Before a then-stadium-record baseball crowd of 52,119 (“[t]his crowd was lured by a fireworks display but they were not fireworks fans . . . they were baseball fans,” observed Bob Hertzel in the Pittsburgh Press), the Pirates parlayed two Jim Morrison home runs into a 3-1 lead after eight innings.

The smooth ride to victory soon became turbulent.  Brian Fisher, acquired from the Yankees in the offseason in what is now known as the “Doug Drabek trade” started the ninth inning by hitting Pena on the left thumb with a pitch.  The resulting broken thumb sidelined Pena for the next 34 games.  Three batters later, Curt Ford’s two-run double off Don Robinson tied the game 3-3.  The Bucs reached the bottom of the ninth tied only because of Morrison’s alert play to catch Ford in a rundown after an Ozzie Smith infield single. (“So Morrison held the ball. He had heard third-base coach Nick Leyva shouting, ‘C’mon, c’mon, c’mon’ to Ford,” reported Hertzel.)

With one out in the ninth, Morrison drew a walk.  One out later, Sid Bream drove a double off the right field wall to drive in Morrison and give the Bucs a 4-3 victory.

Random Aftermath Yinzer Observation:  The game story featured a picture of a gaggle of Pirates, including Bream and Jim Leyland, celebrating the game-winning hit.  A week later, the Press’ letters to the sports editor section included a letter from a Mt. Washington man who asserted that “[t]he pictures of Pirates hugging and embracing like French generals is disgusting, to say the least.  Ty Cobb would sharpen his spikes so they would cut a hapless infielder who had the temerity to try and tag him out.  Now players use pantyhose and women’s sprays.  And our national game has suffered in proportion.”

Here’s the box score and play-by-play:


Here’s the Pittsburgh Press article:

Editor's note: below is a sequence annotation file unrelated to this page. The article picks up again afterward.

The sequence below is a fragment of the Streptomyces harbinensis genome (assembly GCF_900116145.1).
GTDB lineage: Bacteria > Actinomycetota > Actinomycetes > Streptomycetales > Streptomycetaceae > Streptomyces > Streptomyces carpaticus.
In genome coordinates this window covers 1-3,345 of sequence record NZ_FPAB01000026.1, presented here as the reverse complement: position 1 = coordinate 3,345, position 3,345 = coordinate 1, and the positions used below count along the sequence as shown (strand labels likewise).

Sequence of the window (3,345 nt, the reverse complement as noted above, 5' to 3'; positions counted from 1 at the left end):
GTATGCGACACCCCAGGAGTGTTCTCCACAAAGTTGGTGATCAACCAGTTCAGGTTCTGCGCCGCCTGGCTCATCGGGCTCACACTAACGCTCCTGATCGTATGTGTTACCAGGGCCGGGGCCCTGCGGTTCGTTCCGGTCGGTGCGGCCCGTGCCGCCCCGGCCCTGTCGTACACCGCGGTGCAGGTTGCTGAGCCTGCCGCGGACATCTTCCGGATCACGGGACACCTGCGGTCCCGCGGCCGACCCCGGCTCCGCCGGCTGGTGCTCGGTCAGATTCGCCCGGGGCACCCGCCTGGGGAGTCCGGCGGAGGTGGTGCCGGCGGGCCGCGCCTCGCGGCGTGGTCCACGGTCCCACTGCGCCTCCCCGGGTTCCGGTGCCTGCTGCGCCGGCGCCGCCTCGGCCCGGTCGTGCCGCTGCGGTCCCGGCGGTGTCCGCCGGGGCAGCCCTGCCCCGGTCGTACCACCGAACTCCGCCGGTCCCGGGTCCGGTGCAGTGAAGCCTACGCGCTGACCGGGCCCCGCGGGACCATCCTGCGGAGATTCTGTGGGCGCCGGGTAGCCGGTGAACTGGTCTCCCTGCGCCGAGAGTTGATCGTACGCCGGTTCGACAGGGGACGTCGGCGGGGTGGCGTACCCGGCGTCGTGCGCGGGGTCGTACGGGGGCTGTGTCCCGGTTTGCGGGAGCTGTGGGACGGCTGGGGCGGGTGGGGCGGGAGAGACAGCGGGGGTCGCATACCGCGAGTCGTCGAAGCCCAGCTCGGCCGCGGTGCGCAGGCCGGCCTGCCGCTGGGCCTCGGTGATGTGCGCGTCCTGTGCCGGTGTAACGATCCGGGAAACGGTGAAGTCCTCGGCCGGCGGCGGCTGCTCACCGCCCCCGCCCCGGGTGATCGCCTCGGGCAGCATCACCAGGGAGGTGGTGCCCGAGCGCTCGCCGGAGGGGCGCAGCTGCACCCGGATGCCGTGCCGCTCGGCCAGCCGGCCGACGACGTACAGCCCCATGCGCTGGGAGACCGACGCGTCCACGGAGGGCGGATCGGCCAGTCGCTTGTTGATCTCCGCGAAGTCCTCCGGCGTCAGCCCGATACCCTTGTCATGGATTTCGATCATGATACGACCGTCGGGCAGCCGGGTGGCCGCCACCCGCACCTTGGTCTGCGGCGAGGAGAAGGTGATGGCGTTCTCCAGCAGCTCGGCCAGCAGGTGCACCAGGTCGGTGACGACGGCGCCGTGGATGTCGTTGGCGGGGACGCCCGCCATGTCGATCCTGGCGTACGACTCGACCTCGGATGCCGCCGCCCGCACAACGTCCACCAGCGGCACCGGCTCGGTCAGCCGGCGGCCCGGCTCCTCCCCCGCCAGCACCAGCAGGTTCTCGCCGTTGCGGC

Lee Lacy – one of the nicest guys you’ll ever want to meet.

He does PR work for the Dodgers (or at least did a few years ago), and came out for Opening Day ceremonies at the Little League where I used to coach in L.A. I wore my ’79 Pirates’ black pillbox hat that day, and he made a point of coming up to me and remarking on it. We talked for about 10-15 minutes about his time with the Bucs, and he autographed some baseballs for the kids on my team (the Pirates, of course – so it was EXTRA cool to have a World Series Champ from the Pirates address them).


I would’ve written more about Lacy, because I liked him a lot as I was growing up but he was actually the sixth player I wrote about in the article and it was already over 1200 words before I started his bio. I got caught up in reading about Groskloss. He was the son of a good friend of Pirates owner Barney Dreyfuss. The Pirates signed him knowing that he wasn’t going to play baseball too long, medicine was his choice of career. According to a couple of articles, Howdy played baseball for the Pirates because his dad, who had passed away, was a huge fan of the team and he wanted to see his son play for the hometown team. Good stuff